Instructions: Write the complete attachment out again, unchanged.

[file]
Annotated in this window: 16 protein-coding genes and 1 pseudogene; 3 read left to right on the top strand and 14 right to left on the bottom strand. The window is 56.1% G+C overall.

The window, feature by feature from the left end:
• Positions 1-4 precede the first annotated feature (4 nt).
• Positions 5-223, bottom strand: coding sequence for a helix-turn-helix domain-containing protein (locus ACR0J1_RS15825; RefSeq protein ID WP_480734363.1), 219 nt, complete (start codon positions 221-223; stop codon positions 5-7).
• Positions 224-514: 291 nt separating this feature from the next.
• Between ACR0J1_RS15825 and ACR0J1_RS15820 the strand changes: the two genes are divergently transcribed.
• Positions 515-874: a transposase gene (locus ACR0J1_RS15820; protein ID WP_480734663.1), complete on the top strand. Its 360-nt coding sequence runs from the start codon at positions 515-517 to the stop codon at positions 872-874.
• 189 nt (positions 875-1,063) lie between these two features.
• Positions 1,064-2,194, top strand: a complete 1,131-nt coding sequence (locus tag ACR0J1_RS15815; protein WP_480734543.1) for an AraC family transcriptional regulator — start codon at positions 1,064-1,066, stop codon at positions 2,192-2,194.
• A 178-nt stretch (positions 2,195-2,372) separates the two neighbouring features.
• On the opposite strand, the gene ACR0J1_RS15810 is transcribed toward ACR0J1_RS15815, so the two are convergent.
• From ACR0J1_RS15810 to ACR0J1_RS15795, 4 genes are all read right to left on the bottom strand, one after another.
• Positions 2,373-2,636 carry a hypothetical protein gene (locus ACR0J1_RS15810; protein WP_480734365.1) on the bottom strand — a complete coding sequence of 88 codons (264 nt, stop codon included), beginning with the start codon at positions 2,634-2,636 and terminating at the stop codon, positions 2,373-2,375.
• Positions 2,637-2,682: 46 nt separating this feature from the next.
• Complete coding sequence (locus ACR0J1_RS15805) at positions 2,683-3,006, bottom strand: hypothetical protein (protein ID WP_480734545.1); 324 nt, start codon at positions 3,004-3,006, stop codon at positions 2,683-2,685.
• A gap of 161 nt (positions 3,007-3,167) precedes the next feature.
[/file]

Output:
Annotated in this window: 16 protein-coding genes and 1 pseudogene; 3 read left to right on the top strand and 14 right to left on the bottom strand. The window is 56.1% G+C overall.

The window, feature by feature from the left end:
• Positions 1-4 precede the first annotated feature (4 nt).
• Positions 5-223, bottom strand: coding sequence for a helix-turn-helix domain-containing protein (locus ACR0J1_RS15825; RefSeq protein ID WP_480734363.1), 219 nt, complete (start codon positions 221-223; stop codon positions 5-7).
• Positions 224-514: 291 nt separating this feature from the next.
• Between ACR0J1_RS15825 and ACR0J1_RS15820 the strand changes: the two genes are divergently transcribed.
• Positions 515-874: a transposase gene (locus ACR0J1_RS15820; protein ID WP_480734663.1), complete on the top strand. Its 360-nt coding sequence runs from the start codon at positions 515-517 to the stop codon at positions 872-874.
• 189 nt (positions 875-1,063) lie between these two features.
• Positions 1,064-2,194, top strand: a complete 1,131-nt coding sequence (locus tag ACR0J1_RS15815; protein WP_480734543.1) for an AraC family transcriptional regulator — start codon at positions 1,064-1,066, stop codon at positions 2,192-2,194.
• A 178-nt stretch (positions 2,195-2,372) separates the two neighbouring features.
• On the opposite strand, the gene ACR0J1_RS15810 is transcribed toward ACR0J1_RS15815, so the two are convergent.
• From ACR0J1_RS15810 to ACR0J1_RS15795, 4 genes are all read right to left on the bottom strand, one after another.
• Positions 2,373-2,636 carry a hypothetical protein gene (locus ACR0J1_RS15810; protein WP_480734365.1) on the bottom strand — a complete coding sequence of 88 codons (264 nt, stop codon included), beginning with the start codon at positions 2,634-2,636 and terminating at the stop codon, positions 2,373-2,375.
• Positions 2,637-2,682: 46 nt separating this feature from the next.
• Complete coding sequence (locus ACR0J1_RS15805) at positions 2,683-3,006, bottom strand: hypothetical protein (protein ID WP_480734545.1); 324 nt, start codon at positions 3,004-3,006, stop codon at positions 2,683-2,685.
• A gap of 161 nt (positions 3,007-3,167) precedes the next feature.